Monday, April 21, 2014

Snowboarding In The Pyrenees

This trip was overdue. Like maybe six years overdue.

See, when I lived in California, I went snowboarding a lot. Starting waaay back in the winter of 1992-1993, sometimes I'd go a couple of days per week and, one year, I went somewhere around 70 days, which is pretty amazing if you consider that I was living near the beach at the time.

In many ways, southern California and Catalunya are similar. Both have good weather (although San Diego wins that contest hands down). Both are located along beaches and both have mountains with snow just a couple of hours away. Surprisingly, I haven't gone even once in the entire time I've lived in Barcelona or in Germany. Well, after an almost-six-year (!!!) absence, I'm back in the snow, this time in the Pyrenees:

I think part of the reason I haven't gone is that, although Diana likes skiing (I know, she's not snowboarding...yet), it's not the must-do activity that it used to be for me. Plus, it just wasn't enough of a priority, believe it or not, and the chance to go never "just happened". I can't believe I just wrote that. How wrong! Well, thanks to our friends Juan and Carol who have a house in the Cerdanya, the chance finally "came up" to go for a bit of late-season snow play.

Diana tearing it up:

Since it was a fairly long time, I didn't know what to expect of my maybe-forgotten ability. But, within about 10 seconds of strapping in, I was off and full of smiles!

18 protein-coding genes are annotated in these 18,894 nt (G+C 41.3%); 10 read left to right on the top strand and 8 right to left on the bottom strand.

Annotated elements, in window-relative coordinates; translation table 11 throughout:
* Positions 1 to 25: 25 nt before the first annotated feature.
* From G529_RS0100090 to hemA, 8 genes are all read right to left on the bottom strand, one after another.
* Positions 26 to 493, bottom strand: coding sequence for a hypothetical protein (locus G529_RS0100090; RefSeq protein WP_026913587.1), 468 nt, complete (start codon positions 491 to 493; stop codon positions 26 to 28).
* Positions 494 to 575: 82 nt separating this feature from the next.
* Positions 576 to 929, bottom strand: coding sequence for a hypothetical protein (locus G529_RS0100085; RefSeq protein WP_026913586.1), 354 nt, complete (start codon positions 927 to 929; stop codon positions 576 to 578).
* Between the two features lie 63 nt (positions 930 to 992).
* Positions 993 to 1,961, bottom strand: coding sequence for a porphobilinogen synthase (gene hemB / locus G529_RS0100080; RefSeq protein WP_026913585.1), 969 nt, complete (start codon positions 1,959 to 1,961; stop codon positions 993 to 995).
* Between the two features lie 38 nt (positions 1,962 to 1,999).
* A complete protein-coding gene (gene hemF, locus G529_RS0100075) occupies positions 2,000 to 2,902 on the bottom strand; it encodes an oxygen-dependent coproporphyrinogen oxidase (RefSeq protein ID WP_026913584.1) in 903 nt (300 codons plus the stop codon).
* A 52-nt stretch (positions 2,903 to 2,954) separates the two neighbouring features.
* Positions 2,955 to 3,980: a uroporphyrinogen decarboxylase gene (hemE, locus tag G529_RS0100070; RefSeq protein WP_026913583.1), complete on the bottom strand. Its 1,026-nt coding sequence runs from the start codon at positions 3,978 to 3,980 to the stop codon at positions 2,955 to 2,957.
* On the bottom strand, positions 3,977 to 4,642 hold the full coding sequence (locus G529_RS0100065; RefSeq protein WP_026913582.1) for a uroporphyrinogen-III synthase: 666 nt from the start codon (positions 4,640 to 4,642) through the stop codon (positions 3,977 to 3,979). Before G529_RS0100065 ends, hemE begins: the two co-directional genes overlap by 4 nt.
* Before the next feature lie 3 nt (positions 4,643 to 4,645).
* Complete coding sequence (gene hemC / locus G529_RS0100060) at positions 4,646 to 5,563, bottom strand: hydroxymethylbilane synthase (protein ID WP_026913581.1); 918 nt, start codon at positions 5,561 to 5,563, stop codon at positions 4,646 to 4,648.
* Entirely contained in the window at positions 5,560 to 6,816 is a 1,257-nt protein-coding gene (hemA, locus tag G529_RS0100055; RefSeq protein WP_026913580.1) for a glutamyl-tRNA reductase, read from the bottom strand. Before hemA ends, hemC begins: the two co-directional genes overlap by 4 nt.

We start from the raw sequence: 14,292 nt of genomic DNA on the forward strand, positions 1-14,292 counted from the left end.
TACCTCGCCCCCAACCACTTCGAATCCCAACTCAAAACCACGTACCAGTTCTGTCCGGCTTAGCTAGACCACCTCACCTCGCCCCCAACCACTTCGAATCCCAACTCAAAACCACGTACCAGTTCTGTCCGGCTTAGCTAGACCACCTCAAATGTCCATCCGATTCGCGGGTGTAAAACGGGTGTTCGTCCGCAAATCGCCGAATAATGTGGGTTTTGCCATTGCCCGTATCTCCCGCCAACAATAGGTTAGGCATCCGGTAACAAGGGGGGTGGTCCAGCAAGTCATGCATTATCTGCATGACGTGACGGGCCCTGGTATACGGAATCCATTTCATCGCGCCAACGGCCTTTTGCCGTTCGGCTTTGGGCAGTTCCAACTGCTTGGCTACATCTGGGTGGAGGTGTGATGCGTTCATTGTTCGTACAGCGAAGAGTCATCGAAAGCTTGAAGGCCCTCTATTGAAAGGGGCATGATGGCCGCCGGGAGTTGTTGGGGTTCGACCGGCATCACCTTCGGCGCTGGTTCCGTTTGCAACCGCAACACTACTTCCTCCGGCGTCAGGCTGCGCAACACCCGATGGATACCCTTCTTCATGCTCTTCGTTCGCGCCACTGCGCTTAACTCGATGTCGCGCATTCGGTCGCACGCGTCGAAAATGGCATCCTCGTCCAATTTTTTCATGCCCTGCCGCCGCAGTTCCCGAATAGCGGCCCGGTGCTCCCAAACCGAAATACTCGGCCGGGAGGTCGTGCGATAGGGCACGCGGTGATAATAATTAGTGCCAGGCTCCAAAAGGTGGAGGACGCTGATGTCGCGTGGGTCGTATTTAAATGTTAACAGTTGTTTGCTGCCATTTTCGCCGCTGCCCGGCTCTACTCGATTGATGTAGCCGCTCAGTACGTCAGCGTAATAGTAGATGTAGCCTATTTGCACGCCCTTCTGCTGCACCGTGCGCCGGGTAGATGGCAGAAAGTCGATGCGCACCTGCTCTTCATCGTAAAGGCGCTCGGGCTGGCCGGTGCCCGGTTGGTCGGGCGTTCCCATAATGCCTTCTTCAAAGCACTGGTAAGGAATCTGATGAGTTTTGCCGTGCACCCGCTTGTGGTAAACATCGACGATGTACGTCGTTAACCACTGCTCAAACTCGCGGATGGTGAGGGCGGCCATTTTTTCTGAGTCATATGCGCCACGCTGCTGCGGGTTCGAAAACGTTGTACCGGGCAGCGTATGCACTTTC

I was extra impressed at the size of the "local" mountain, Masella. Local mountains in southern California tend to be fairly small but plenty entertaining. I really don't need a huge or particularly steep mountain but a big, spread-out mountain is definitely more fun. People in Barcelona kinda' turn their noses up at the local mountains much like their California counterparts. But I didn't have any problem at all and, like I said, the mountain was plenty big enough for me. Look at the size of this bowl (and that's France on the other side of the valley - cool, huh?):

But surely this "smallish local resort" must be packed with people, right? Hmm...not at all. I don't think I waited more than maybe eight minutes for any lift all day, and, owing that the Spanish can't resist eating a big-ole' lunch in the afternoon, the place was empty from about 1:30 p.m. until we wrapped it up for the day. Look at this ~2:00 p.m. lift line (or lack of):

Because I could, I decided to shoot a quick video, camera in hand, going down one of the slopes. The flying tomato, I'm not, but still a fun day!

I was also impressed with my relatively-beat-up rental equipment. The boots were decent and the board, although well-used, also was okay. As I've already brought all my snowboard clothes over from the U.S., I definitely need to bring the snowboards I still have. After all, they're all ones I made myself while working in the industry a bunch of years ago. So, I'll be that guy out on ancient equipment next time you see me out there! Ha!